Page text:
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Time Your NSAIDs with Circadian Rhythms

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The body’s circadian rhythms affect more than just our sleeping patterns.  Research has shown there is involvement of the circadian clock genes in some diseases, from arthritis to cancer and others.  A recent study has found that these same genes also influence the healing of the body, especially when it comes to post-surgical healing–even down to what time of day you should take anti-inflammatory pain relievers (such as NSAIDs, like ibuprofen) for the most benefit. 

                Led by McGill University, this study published in Scientific Reports found a correlation between the body’s response to inflammation and the healing process and time of day.  The body’s inflammation process is an integral part of the healing process which signals cells to rebuild the damaged tissues.  The inflammation process has periods of both reconstruction and healing and destruction of less viable tissues.  Taking anti-inflammatory medications are meant to ease the body’s inflammation process, which can be quite severe, and relieve pain to make the patient more comfortable while the body works to heal itself.  When we restrict the body’s natural process of inflammation (which is a healing process) by too many anti-inflammatories, are we interfering with the timed processes of the body?

                The healing of bones is quite closely tied with circadian rhythms.  Bone cells that break down bone tissue are called osteoclasts, and they are only active during the day.  At night, specialized bone cells that work to reconstruct bone (called osteoblasts) are active.  This is part of the old adage that most of the body’s healing occurs at night.  The researchers used this knowledge to design a trial to study bone healing with the addition of anti-inflammatory medications.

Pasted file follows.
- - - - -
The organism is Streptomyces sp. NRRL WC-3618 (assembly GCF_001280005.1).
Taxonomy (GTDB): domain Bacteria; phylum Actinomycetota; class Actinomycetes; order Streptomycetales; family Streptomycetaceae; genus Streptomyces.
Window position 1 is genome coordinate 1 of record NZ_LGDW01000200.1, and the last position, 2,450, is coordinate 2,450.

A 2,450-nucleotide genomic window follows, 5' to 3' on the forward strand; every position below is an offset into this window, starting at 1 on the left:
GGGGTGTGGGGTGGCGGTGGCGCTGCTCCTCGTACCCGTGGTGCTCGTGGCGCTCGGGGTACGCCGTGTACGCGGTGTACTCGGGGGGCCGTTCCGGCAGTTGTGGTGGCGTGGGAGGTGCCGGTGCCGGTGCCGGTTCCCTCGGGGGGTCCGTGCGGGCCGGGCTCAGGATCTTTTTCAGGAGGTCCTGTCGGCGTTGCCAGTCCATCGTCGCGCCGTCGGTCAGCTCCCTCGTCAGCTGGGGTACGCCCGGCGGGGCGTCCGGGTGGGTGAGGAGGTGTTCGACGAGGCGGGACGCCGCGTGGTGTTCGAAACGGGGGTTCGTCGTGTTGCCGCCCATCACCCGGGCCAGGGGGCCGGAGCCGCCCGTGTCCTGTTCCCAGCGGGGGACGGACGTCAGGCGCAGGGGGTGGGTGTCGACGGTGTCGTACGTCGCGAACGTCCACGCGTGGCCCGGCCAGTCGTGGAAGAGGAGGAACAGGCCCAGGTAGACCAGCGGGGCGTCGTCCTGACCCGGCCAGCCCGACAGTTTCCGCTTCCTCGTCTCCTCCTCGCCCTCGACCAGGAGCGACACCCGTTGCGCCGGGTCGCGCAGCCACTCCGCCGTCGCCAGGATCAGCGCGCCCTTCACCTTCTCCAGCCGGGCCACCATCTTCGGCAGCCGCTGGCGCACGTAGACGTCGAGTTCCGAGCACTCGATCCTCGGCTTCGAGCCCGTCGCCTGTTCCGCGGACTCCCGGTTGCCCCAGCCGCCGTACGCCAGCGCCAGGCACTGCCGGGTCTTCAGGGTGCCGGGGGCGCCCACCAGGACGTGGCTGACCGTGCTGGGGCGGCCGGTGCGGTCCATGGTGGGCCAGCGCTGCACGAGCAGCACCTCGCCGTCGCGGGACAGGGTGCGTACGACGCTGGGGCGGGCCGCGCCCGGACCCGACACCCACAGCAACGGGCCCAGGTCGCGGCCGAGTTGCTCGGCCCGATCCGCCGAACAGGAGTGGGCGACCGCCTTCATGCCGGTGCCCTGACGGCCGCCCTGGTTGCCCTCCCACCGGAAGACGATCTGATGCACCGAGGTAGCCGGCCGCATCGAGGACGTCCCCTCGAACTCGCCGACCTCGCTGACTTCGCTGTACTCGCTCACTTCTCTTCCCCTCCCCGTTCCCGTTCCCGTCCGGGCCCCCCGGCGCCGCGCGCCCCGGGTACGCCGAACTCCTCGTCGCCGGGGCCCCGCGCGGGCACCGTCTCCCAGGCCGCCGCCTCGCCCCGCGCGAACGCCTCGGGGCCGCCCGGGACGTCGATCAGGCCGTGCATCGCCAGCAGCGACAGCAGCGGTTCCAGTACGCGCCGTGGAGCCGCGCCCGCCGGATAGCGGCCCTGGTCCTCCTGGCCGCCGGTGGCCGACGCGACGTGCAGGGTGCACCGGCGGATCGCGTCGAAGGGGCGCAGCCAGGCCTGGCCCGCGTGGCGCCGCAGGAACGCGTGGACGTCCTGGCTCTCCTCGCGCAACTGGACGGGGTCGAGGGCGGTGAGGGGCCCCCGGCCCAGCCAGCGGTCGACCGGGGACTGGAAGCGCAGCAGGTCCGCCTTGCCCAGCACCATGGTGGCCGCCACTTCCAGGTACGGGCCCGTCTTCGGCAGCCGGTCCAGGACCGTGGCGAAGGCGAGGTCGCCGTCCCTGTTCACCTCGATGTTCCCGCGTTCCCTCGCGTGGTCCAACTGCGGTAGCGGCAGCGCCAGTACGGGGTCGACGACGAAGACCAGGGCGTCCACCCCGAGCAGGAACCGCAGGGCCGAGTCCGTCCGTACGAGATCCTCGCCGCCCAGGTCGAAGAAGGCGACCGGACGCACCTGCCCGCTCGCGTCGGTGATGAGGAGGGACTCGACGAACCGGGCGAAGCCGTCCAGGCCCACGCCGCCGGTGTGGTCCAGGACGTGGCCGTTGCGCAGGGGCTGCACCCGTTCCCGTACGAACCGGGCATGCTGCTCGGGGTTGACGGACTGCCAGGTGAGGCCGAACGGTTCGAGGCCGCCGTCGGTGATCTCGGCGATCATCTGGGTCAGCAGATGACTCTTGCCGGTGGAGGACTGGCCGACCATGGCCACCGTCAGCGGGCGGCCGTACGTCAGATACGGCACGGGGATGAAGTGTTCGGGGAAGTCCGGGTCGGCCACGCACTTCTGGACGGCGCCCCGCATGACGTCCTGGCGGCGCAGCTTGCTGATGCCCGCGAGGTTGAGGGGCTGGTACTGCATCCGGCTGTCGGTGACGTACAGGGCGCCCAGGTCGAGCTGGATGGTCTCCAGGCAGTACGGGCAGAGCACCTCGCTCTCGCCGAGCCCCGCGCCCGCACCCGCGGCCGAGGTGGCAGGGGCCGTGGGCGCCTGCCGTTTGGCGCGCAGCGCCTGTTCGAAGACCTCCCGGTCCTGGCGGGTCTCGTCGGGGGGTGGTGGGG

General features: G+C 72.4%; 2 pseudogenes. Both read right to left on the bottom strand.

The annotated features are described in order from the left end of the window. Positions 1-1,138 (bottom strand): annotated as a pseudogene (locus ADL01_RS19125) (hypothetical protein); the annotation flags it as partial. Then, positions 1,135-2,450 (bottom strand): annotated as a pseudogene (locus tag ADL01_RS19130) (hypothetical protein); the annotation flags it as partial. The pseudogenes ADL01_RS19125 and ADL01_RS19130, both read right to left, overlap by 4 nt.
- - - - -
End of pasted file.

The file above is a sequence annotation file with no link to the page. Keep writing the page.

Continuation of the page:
They studied the healing of fractured tibia bones in mice which were divided into two groups.  They contrasted giving anti-inflammatory medications around the clock versus giving the medications only in the morning.  The group of mice dosed only in the mornings was given regular analgesic pain relievers at night (which have no anti-inflammatory properties) to address the mice’s pain control when not offered the anti-inflammatories.

                The group of mice which were given anti-inflammatory medication only during the day (the active part of the circadian rhythm) recuperated faster and more completely than the group of mice which were given anti-inflammatories around the clock.  The researchers also found that the expression of bone-healing genes was dramatically different between the two groups of mice during the experiment.

                The authors of the study point out that working with, and not against, the natural circadian rhythm of the body is a key part of timing medications.  They believe that giving anti-inflammatories during the day, instead of at night, will prevent the disruption of the body’s healing that only occurs at night.

                This was the first study which demonstrated the effects of circadian rhythms in injuries or surgeries.  The same research team is now applying their evidence to a clinical trial regarding wisdom tooth extraction to see if better healing occurs with the same type of medication schedule (anti-inflammatories only during the day and plain analgesics at night).


McGill University. “Our biological clock plays crucial role in healing from surgery: Effectiveness of anti-inflammatories following surgery depends on when you take them.” ScienceDaily. ScienceDaily, 22 January 2020. www.sciencedaily.com/releases/2020/01/200122100554.htm.


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